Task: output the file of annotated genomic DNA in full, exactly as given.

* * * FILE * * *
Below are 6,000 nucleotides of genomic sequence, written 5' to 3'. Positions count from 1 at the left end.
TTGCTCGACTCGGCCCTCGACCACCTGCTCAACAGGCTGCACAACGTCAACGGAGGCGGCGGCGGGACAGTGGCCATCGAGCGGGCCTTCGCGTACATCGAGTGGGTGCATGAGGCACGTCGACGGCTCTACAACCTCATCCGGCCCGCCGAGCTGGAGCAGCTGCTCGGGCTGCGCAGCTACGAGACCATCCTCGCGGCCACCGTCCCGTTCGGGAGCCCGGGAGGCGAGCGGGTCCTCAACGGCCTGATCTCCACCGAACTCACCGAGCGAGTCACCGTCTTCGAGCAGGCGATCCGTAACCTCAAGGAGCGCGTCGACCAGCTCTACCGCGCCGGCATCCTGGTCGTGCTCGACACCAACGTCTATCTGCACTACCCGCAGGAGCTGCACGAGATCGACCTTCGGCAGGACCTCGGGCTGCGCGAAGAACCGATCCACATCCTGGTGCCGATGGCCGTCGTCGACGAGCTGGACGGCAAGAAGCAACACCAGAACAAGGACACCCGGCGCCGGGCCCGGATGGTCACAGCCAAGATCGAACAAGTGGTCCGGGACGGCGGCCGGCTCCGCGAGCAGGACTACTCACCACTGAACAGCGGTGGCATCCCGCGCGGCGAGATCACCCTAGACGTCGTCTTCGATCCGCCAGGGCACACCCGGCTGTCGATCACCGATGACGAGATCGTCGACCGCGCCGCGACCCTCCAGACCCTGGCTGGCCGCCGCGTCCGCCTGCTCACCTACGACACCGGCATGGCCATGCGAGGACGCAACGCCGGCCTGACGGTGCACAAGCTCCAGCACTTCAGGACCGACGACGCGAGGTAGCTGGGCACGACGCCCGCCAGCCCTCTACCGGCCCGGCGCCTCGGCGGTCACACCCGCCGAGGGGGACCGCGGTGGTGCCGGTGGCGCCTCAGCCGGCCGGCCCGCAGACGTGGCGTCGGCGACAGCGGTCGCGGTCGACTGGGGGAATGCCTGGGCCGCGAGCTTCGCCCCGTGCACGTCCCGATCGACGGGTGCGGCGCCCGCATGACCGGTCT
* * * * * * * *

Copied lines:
Below are 6,000 nucleotides of genomic sequence, written 5' to 3'. Positions count from 1 at the left end.
TTGCTCGACTCGGCCCTCGACCACCTGCTCAACAGGCTGCACAACGTCAACGGAGGCGGCGGCGGGACAGTGGCCATCGAGCGGGCCTTCGCGTACATCGAGTGGGTGCATGAGGCACGTCGACGGCTCTACAACCTCATCCGGCCCGCCGAGCTGGAGCAGCTGCTCGGGCTGCGCAGCTACGAGACCATCCTCGCGGCCACCGTCCCGTTCGGGAGCCCGGGAGGCGAGCGGGTCCTCAACGGCCTGATCTCCACCGAACTCACCGAGCGAGTCACCGTCTTCGAGCAGGCGATCCGTAACCTCAAGGAGCGCGTCGACCAGCTCTACCGCGCCGGCATCCTGGTCGTGCTCGACACCAACGTCTATCTGCACTACCCGCAGGAGCTGCACGAGATCGACCTTCGGCAGGACCTCGGGCTGCGCGAAGAACCGATCCACATCCTGGTGCCGATGGCCGTCGTCGACGAGCTGGACGGCAAGAAGCAACACCAGAACAAGGACACCCGGCGCCGGGCCCGGATGGTCACAGCCAAGATCGAACAAGTGGTCCGGGACGGCGGCCGGCTCCGCGAGCAGGACTACTCACCACTGAACAGCGGTGGCATCCCGCGCGGCGAGATCACCCTAGACGTCGTCTTCGATCCGCCAGGGCACACCCGGCTGTCGATCACCGATGACGAGATCGTCGACCGCGCCGCGACCCTCCAGACCCTGGCTGGCCGCCGCGTCCGCCTGCTCACCTACGACACCGGCATGGCCATGCGAGGACGCAACGCCGGCCTGACGGTGCACAAGCTCCAGCACTTCAGGACCGACGACGCGAGGTAGCTGGGCACGACGCCCGCCAGCCCTCTACCGGCCCGGCGCCTCGGCGGTCACACCCGCCGAGGGGGACCGCGGTGGTGCCGGTGGCGCCTCAGCCGGCCGGCCCGCAGACGTGGCGTCGGCGACAGCGGTCGCGGTCGACTGGGGGAATGCCTGGGCCGCGAGCTTCGCCCCGTGCACGTCCCGATCGACGGGTGCGGCGCCCGCATGACCGGTCT